Longitudinal patterns of Medicare use by cause of death.
Riley, Gerald F
Date of Pub
To study the use of health services before death for different causes, a 6-year file of Medicare use and cost data was linked
to a file of death certificate information for persons dying at ages 65 years or over in 1979. Patterns of medical care use
during the last years of life varied substantially by cause of death, reflecting the degree of chronicity of the disease that
resulted in death and the nature of treatment. Persons dying of nephritis, chronic obstructive pulmonary disease, and diabetes
mellitus incurred consistently high expenses for 6 years before death. Costs for cancer decedents were also high, especially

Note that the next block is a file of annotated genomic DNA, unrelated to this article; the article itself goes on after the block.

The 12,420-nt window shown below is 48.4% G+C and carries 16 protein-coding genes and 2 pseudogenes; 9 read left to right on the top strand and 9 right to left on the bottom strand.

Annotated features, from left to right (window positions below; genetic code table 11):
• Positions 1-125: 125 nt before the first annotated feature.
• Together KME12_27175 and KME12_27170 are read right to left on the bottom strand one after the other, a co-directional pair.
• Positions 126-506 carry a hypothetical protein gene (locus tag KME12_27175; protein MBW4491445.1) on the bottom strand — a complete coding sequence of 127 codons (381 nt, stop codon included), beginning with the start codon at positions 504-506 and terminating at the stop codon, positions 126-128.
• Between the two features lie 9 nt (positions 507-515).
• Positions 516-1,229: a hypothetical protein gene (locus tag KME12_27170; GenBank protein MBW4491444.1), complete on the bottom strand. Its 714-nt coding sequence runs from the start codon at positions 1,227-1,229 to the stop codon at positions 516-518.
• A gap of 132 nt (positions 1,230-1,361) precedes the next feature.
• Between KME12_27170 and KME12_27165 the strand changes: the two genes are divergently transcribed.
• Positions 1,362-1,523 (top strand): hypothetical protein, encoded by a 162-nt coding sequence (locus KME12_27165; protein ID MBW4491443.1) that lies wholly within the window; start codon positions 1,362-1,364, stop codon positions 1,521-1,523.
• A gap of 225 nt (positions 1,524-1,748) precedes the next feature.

in the last 2 years of life. Persons in their last 2 years of life have a considerable impact on Medicare expenses. An estimated
13 percent of annual Medicare expenses were attributable to persons who were within 2 years of death from heart disease and
10.7 percent to persons who were within 2 years of death from cancer.
Cause of Death : Age Factors : Aged : Data Collection : Health Expenditures/statistics & numerical data : Health Services/utilization
: Human : Longitudinal Studies : Medicare/statistics & numerical data : Models, Statistical : Population Dynamics : United
States Health Care Financing Administration : United States/epidemiology